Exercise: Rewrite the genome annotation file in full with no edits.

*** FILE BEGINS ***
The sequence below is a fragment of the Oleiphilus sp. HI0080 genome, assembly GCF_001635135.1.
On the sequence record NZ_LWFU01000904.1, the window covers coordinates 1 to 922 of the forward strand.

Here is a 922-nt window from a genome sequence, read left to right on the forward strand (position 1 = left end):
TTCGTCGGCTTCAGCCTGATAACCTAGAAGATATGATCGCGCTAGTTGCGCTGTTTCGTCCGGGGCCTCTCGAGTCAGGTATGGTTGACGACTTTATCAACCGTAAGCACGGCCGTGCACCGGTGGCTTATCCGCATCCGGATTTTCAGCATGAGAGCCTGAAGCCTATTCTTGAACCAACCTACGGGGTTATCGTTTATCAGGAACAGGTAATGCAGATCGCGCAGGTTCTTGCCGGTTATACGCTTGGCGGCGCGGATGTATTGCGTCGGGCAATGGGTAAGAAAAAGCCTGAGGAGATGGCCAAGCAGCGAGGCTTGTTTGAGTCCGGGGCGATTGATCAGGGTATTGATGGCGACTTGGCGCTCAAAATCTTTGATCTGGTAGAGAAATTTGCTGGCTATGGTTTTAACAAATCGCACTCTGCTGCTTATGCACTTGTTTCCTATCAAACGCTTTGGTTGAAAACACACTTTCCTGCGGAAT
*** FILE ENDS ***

The sequence below is a fragment of the Oleiphilus sp. HI0080 genome, assembly GCF_001635135.1.
On the sequence record NZ_LWFU01000904.1, the window covers coordinates 1 to 922 of the forward strand.

Here is a 922-nt window from a genome sequence, read left to right on the forward strand (position 1 = left end):
TTCGTCGGCTTCAGCCTGATAACCTAGAAGATATGATCGCGCTAGTTGCGCTGTTTCGTCCGGGGCCTCTCGAGTCAGGTATGGTTGACGACTTTATCAACCGTAAGCACGGCCGTGCACCGGTGGCTTATCCGCATCCGGATTTTCAGCATGAGAGCCTGAAGCCTATTCTTGAACCAACCTACGGGGTTATCGTTTATCAGGAACAGGTAATGCAGATCGCGCAGGTTCTTGCCGGTTATACGCTTGGCGGCGCGGATGTATTGCGTCGGGCAATGGGTAAGAAAAAGCCTGAGGAGATGGCCAAGCAGCGAGGCTTGTTTGAGTCCGGGGCGATTGATCAGGGTATTGATGGCGACTTGGCGCTCAAAATCTTTGATCTGGTAGAGAAATTTGCTGGCTATGGTTTTAACAAATCGCACTCTGCTGCTTATGCACTTGTTTCCTATCAAACGCTTTGGTTGAAAACACACTTTCCTGCGGAAT